Attending Palo Alto High School from the hilly greenland of Bozeman, Mont. would have been impossible a year ago, but for junior Christian Bevan, it’s now a reality.
With school in full distance-learning mode due to the Covid-19 pandemic, students need only a laptop, stable internet and a quiet place to work in order to attend classes.
Because of this newfound freedom, students like Bevan have been attending school remotely from other states or countries; they can travel the world and still stay connected. Bevan’s family moved to their uncle’s place for a little less than four weeks during the months of September and October.
“I think (the transition has) been pretty nice. It’s An hour later, so school starts an hour later,” Bevan said. “I’ve just brought my laptop and a couple notebooks, and 95% of my work has been on the computer, so it’s been pretty easy.”
Though there’s no way to know for certain how many families are traveling and attending PAUSD virtually, it’s clear many families are taking advantage of the ability to leave their home base during distance learning.
Freshman Leah Mershon stayed in Austin, Tex. from September 16-20, to visit some friends. But because she didn’t want to miss class, she attended her last two classes at the airport.
It was really awkward, and the wifi wasn’t great there,” she said. “It was pretty empty there, so we found a quiet space to do it.”
Mershon and Bevan both say they like the flexibility of being able to travel and learn at the same time.“It’s not too difficult to get your work done even when you’re traveling,” Mershon said.
“Doing the actual work, so far, has been not much different from home, but doing all the work online has definitely been one of the benefits of corona,” Bevan said.
However, factors such as added distractions and connectivity issues can restrict the ability of students to fully enjoy the learning outside-of-home experience.
“There were definitely more distractions just because I’m so used to being here on vacation, that I don’t always want to do schoolwork when I’m here,” Bevan said. “I want to hang out with friends and family when I’m here, and there were times when I forgot my books at home.”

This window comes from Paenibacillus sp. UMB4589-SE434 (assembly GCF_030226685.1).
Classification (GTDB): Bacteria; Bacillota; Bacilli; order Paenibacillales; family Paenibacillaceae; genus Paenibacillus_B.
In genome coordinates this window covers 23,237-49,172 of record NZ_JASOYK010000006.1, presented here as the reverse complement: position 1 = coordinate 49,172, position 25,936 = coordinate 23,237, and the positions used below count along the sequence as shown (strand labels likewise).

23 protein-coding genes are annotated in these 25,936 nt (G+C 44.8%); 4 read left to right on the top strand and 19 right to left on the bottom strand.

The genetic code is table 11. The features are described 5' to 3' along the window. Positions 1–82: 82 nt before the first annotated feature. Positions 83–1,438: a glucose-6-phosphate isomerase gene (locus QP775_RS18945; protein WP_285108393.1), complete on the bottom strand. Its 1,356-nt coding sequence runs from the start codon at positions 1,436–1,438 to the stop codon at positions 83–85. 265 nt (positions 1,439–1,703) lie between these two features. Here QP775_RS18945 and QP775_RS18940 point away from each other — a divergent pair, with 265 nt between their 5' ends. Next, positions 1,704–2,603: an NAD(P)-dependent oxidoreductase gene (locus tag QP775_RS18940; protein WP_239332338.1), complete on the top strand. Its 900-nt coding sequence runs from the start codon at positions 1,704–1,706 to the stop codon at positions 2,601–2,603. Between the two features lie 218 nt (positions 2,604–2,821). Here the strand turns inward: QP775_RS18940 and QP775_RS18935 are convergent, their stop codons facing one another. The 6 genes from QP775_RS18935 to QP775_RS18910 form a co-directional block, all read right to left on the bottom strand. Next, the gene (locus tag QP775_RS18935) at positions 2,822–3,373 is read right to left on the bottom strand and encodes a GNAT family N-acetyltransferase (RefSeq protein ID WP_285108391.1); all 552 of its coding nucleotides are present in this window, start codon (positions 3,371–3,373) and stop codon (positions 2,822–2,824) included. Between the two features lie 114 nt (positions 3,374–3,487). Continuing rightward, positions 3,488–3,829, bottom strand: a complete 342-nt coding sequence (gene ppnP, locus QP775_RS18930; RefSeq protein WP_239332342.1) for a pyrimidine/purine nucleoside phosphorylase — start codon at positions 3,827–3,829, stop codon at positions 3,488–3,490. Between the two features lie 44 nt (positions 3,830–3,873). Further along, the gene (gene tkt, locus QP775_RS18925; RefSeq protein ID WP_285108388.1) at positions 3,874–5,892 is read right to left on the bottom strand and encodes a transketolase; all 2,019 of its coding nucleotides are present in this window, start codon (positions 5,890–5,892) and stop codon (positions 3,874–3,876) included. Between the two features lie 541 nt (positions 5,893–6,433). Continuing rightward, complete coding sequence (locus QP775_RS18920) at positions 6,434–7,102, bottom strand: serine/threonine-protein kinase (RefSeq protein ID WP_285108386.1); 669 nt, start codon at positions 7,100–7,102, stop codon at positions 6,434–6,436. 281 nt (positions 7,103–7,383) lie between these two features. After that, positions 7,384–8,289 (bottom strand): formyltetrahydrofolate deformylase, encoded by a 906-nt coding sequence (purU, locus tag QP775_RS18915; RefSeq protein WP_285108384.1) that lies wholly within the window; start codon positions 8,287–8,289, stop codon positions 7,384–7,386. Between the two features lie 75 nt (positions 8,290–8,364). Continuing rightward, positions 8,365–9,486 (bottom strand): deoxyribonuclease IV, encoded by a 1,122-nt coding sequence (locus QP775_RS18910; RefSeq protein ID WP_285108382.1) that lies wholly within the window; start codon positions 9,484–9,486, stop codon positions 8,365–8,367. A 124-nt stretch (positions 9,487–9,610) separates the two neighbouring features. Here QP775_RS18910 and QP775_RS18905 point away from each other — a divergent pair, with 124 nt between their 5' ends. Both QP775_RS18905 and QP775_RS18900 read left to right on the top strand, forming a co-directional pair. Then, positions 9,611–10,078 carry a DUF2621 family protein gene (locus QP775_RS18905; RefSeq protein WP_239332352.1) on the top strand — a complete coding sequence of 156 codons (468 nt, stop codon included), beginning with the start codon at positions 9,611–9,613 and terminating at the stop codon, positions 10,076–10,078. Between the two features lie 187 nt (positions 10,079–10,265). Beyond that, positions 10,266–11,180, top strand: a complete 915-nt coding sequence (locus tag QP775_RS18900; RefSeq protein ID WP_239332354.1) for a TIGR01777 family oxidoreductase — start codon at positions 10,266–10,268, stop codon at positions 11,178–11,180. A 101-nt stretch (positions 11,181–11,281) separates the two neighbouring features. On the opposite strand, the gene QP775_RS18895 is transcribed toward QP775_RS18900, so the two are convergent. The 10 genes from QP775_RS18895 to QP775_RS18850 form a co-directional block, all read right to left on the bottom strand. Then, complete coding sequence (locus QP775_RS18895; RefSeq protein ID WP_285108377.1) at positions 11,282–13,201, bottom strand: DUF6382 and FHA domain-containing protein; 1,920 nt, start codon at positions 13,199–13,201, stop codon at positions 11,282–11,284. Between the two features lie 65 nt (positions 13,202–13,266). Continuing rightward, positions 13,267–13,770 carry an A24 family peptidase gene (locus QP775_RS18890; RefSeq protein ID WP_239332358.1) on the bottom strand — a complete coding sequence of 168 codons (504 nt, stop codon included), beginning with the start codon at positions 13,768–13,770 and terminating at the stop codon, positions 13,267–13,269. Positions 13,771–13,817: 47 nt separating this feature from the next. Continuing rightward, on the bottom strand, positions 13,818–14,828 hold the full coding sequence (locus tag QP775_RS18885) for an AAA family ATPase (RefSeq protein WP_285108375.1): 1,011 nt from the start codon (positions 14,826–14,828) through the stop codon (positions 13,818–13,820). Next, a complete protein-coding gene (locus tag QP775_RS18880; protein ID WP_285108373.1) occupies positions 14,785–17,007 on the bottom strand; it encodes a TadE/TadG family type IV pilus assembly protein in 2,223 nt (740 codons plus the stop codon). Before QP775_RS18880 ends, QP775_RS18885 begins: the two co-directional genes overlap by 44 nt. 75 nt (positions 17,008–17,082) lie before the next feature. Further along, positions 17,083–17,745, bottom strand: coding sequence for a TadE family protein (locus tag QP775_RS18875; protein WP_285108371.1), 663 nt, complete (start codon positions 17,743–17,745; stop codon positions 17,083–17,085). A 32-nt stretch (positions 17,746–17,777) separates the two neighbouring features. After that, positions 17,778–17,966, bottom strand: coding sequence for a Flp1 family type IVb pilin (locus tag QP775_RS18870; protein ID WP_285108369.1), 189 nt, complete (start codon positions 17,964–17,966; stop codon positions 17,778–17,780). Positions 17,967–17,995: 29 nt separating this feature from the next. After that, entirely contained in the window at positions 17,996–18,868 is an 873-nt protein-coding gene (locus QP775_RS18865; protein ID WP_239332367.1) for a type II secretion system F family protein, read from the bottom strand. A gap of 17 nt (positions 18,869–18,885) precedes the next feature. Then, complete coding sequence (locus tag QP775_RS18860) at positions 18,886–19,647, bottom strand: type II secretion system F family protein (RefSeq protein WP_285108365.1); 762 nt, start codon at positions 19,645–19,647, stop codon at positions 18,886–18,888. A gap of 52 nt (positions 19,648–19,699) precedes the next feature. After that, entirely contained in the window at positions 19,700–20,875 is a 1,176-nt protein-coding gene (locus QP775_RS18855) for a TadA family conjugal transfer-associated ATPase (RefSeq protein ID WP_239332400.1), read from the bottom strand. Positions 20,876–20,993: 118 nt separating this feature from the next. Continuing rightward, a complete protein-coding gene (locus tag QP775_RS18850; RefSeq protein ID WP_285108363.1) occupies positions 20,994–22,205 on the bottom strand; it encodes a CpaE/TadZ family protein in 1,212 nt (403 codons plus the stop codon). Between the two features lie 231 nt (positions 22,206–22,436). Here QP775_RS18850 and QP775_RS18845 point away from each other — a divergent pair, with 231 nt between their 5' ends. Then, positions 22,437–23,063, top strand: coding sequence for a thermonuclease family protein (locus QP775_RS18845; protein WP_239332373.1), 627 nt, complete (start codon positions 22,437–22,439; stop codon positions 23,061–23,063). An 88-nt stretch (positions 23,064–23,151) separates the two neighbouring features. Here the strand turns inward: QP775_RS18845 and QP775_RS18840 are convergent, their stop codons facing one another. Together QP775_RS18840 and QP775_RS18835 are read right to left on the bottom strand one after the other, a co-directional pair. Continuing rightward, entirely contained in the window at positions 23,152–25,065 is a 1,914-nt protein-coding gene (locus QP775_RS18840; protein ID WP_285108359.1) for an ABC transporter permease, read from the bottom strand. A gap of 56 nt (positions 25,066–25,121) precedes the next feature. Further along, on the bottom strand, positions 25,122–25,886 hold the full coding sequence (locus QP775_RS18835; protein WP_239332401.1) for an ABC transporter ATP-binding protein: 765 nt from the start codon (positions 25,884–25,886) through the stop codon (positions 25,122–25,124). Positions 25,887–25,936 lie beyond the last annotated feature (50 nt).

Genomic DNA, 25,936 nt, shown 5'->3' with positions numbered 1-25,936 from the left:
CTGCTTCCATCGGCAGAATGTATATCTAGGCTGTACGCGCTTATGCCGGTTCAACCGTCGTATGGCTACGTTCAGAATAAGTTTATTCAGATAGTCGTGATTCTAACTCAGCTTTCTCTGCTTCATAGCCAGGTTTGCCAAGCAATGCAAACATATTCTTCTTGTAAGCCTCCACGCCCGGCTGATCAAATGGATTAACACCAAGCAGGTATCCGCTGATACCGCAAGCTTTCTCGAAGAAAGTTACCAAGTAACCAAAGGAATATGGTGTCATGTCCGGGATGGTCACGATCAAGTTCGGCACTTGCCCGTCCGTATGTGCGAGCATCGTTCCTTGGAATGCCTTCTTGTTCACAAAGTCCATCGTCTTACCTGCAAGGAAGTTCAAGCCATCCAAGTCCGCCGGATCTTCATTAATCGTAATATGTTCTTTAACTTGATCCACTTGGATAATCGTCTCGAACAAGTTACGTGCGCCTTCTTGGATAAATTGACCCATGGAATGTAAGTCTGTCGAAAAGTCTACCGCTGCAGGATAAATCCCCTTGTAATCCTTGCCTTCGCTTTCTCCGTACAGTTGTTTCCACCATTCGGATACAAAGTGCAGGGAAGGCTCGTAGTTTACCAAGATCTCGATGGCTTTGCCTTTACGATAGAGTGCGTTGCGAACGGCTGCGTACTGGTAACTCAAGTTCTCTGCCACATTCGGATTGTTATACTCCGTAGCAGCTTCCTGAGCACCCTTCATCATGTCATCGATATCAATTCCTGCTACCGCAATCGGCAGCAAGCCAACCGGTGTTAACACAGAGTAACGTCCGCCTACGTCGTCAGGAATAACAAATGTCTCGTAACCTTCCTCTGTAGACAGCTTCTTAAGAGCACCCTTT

“Well, we did have four people using the same wifi on Zoom all this time, and another downside is that if we needed to print something, we couldn’t,” Mershon said.
Students and families may be hesitant to admit to traveling during quarantine, for fear they may appear to not be taking shelter-in-place recommendations seriously.
Erin Mershon, Leah mom said,“Kids — and mostly parents — don’t want to seem like they aren’t being careful.”
PAUSD residency requirements may provide another reason not to admit to travelling during the school year. Residency requirements say a student has to be residing in Palo Alto to attend PAUSD schools..
PTA Secretary Simon Firth,, who compiled an FAQ for PAUSD’s distance learning, said he wasn’t able to get a direct answer from Paly admin about whether traveling out of Palo Alto’s residence zone causes a student to be ineligible to attend PAUSD. Instead, he said he was directed to contact the district office. Barbara Best, the registration supervisor gave her view on students traveling, may affect the PAUSD residency requirements.
“I’m still curious to know if checking in from a remote location renders a student’s PAUSD registration void,” Firth said.
“Enrollment with PAUSD can be maintained as long as the
The family’s primary residence continues to be within the district boundaries (PAUSD, or Ravenswood City School District for Tinsley/VTP students). If a family no longer owns or leases a home within those boundaries, the student can no longer attend PAUSD schools. Or, if the family continues to own or lease a home within those boundaries but leases or sub-leases the home to others during their absence, the home is no longer their primary residence and the student can no longer attend PAUSD schools. This is a California law that applies to all public school districts” Best said.
Mershon, however, doesn’t appear to be worried about this factor.
She said, “I’ve lived here my whole life.”